What is dosage?
Dosage, pronounced /do-zaaa-ge/ refers to the amount of sugar present in your champagne, in grams per liter. The higher the dosage, the sweeter the champagne.
Dosage is decided by the Head Winemaker after disgorgement: after years of ageing in the cellars, the bottle will be quickly opened to remove all deposits and add the 'liqueur de dosage', a mixture of pure cane sugar and reserve wine. This is the 'dosage'. The quantity of residual sugar in the bottled wine (the remaining natural sugar from the grapes, and any sugar that is added) determines the type of champagne (see below).
Probably one of the most used terms when talking about champagne is the word 'brut'. If it's brut champagne, it must be good champagne, right?
'Brut' translates into 'dry' and 'raw' in French, which is why a Brut Champagne refers to a dry champagne. Easy!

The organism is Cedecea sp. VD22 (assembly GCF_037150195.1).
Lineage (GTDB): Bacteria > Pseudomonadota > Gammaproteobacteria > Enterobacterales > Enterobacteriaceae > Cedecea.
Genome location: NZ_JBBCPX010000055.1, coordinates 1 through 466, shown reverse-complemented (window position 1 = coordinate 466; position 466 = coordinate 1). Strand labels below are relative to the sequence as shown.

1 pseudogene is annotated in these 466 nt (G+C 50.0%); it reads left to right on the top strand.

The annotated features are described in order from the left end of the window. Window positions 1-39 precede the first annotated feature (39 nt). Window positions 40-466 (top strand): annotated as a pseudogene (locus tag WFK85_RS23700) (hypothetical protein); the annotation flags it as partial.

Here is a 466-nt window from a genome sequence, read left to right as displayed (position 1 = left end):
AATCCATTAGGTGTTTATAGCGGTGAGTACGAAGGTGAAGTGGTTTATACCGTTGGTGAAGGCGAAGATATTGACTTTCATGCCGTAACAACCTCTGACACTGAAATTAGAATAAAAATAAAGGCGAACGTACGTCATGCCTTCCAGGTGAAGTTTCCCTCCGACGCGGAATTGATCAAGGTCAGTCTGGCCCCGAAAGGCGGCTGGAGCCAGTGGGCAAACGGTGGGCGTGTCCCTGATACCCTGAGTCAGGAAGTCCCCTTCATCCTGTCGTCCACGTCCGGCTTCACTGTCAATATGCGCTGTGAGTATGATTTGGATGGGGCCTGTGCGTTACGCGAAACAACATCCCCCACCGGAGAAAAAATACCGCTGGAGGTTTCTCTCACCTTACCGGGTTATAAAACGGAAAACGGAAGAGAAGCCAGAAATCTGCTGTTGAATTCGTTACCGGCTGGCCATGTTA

Let's get technical
Historically, champagne used to be a sweet drink, until Madame Pommery did a crazy thing and considerable reduced the amount of added sugar when making champagne. The result?
Brut Champagne was invented, in 1874. We know who to thank for the champagne we drink now!
Champagne Doux more than 50 grams of sugar per litre
Demi-sec 32-50 g/L
Sec 17-32 g/L
Extra Dry 12-17 g/L
Brut Champagne less 12g/L
Extra-Brut less 6g/L
Brut Nature less 3g/L
Our top champagne picks
Champagne Demi-Sec - A. Margaine Demi Sec $84.95
Brut Champagne - Louis Roederer Premier Cru $79.95
Extra Brut - Drappier Clarevallis $99.95
Brut Nature - Benoit Lahaye Brut Nature $109.95